"Bush allows Navy to use sonar in coastal waters. Decision challenges court ruling aimed at protecting whales."
"The New York Times" uses fuzzy math to smear volunteer soldiers and "Fox and Friends" picked it up. MRC’s Clay Waters reported on the "Sunday Times" January 13 story, "Across America, Deadly Echoes of Foreign Battles," essentially smearing soldiers linking some committed murders to the Iraq and Afghanistan conflict.
However, the numbers show that Iraq and Afghanistan veterans are far less likely to commit murder. On the January 16 edition of "Fox and Friends," co-host Steve Doocy noted that veterans are "five times less likely to commit murder." Gretchen Carlson noted the danger of putting out these dubious stories adding "You don't have time to actually get to the bottom of all of these articles. People just assume that what they read, wrong or right, is truth."
The '80s are back -- Sylvester Stallone has prepped another "Rambo" movie, Chuck Norris is an Internet icon and Mr. T is doing commercials. Alex Williams tackled the "trend" for the Sunday Styles section of the New York Times, "Tough Guys for Tough Times." Williams' story is a retread in its own way; the first sentence below in particular could have been been found 20 years ago in any college rag, pretentiously penned by an earnest liberal student straining for profundity:
"The leading action symbols of the Reagan era -- with all their excess, jingoism and good vs. evil bombast -- have returned, as outsize and obvious as they were in the decade of stonewash. Yet as stars of prime-time hits and feature films (not to mention Republican mascots), these actors are still as ripped and imposing as they were 20 years ago, and they continue to carry an undeniable authority with fans old and new."
Williams cracked on insecure conservative men, albeit in code ("likely not Hillary Clinton supporters"):
On Monday's Countdown show, MSNBC host Keith Olbermann used his regular "Worst Person in the World" segment to accuse the Chairman of the Joint Chiefs, Admiral Michael Mullen, of trying to "fake" a "Gulf of Tonkin" incident with Iran over the recent U.S. Navy confrontation with Iranian navy speed boats in the Strait of Hormuz. Referring to reports that, out of five Iranian boats, only one unarmed boat approached the U.S. Navy ships, and that the threatening message received could have come from a "well-known marine heckler" of the area, Olbermann awarded the "Worst Person" dishonor to Mullen: "So you guys tried to fake another Gulf of Tonkin incident using some clown with a CB radio and the lethal threat posed by the S.S. Minnow? Joint Chiefs Chairman Mike Mullen, on behalf of the Bush administration, today's 'Worst Person in the World'!"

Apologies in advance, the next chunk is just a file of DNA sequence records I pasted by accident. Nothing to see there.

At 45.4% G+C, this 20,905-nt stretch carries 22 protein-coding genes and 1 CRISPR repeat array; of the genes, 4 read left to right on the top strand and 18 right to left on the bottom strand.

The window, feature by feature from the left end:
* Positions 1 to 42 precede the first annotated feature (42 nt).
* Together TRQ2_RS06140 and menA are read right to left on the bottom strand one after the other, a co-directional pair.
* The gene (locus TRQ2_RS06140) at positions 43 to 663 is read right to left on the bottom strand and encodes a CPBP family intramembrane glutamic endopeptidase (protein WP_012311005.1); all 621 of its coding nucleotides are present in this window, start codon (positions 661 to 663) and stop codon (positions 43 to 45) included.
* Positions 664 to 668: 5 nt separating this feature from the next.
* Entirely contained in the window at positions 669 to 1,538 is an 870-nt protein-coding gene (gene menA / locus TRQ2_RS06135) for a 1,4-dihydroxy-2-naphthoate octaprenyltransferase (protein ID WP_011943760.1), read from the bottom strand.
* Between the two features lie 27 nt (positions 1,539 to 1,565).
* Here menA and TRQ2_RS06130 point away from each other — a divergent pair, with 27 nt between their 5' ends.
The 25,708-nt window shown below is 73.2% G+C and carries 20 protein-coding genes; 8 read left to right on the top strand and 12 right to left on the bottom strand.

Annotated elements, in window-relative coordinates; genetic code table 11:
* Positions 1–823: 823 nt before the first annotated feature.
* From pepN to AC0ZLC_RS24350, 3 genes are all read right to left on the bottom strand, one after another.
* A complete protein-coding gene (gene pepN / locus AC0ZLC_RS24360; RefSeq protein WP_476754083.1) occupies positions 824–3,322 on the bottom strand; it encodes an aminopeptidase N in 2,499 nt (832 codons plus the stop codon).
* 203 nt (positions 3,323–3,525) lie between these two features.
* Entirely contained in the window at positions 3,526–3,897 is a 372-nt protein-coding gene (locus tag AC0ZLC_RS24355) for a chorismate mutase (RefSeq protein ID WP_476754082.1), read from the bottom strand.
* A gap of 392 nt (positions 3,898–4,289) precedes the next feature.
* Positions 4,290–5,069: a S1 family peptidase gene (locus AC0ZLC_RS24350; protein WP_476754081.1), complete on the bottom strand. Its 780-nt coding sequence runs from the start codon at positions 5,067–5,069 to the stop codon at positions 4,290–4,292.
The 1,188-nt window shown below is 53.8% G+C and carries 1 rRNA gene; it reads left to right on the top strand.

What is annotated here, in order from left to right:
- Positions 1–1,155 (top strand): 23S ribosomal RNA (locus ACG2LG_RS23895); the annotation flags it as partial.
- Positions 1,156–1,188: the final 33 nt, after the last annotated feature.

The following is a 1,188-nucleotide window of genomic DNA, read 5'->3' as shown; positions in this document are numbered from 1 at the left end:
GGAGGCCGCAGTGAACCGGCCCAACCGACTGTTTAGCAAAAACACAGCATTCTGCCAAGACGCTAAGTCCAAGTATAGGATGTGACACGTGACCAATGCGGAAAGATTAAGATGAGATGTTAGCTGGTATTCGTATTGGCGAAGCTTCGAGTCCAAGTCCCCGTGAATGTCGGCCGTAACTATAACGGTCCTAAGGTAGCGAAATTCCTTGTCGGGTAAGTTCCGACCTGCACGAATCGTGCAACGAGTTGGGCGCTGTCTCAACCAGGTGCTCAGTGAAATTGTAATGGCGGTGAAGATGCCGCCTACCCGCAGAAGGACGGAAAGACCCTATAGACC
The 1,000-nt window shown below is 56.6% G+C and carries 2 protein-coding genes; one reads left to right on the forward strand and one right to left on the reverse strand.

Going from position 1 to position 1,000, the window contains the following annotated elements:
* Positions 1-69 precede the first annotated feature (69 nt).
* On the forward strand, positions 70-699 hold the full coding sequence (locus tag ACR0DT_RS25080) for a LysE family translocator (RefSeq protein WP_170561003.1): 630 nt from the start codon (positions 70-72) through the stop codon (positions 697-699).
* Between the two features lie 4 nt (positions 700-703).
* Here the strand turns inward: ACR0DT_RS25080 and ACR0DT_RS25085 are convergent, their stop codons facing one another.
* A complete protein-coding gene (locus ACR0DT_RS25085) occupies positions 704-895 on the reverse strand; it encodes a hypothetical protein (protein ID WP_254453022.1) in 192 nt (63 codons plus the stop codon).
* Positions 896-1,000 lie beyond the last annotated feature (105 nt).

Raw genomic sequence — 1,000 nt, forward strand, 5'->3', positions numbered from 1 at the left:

While covering the murder of Marine Maria Lauterbach on Monday’s CBS "Early Show," Co-host Julie Chen used the opportunity to level broad charges against the military and its handling of sexual assault cases: "What did the Marines do to protect her, and when did they do it? It's a question we've heard asked for -- of the military for decades." This was followed by a report by CBS Correspondent David Martin, who agreed with Chen: "You're right, the military has long been accused of mishandling sexual assault reports, and there are now some protective measures in place."
Martin moved beyond Lauterbach, who reported being raped by the murder suspect, Cesar Laurean, last April, to other reports of sexual assault in the military:
MARTIN: Earlier in the Iraq war, revelations that there had been more than 100 sexual assault cases in Kuwait, Iraq , and the rest of the Persian Gulf, coupled with complaints from female service members that the male-dominated chain of command did not take their allegations seriously, brought this charge from Senator Susan Collins.
Lifestyle magazine, a publication that serves Pennsylvania's Delaware Valley area, published a nice story this week reporting how a long awaited veteran's cemetery is finally underway in Buck's County, Penn. Oh, the story seems nice enough, but there is one problem. The photo accompanying the story shows a soldier, circa WWII, in near silhouette trotting across a wintry field, rifle in hand. That there is a photo of a soldier from WWII tacked onto a story about a new veteran's cemetery isn't the problem. The problem is that the photo is of a Nazi German soldier from WWII and NOT an American soldier! This is a shocking mistake that reveals many things about the folks at Lifestyle Magazine.
Why is a story about an American veteran's cemetery being illustrated by a photo of a Nazi solder? The answer can only be that the folks at Lifestyle magazine are so unfamiliar with anything military that the glaring mistake went completely unrecognized by its Editors and designers.
Though Uncle Sam did run a surplus last month, the year-to-date figures are alarming: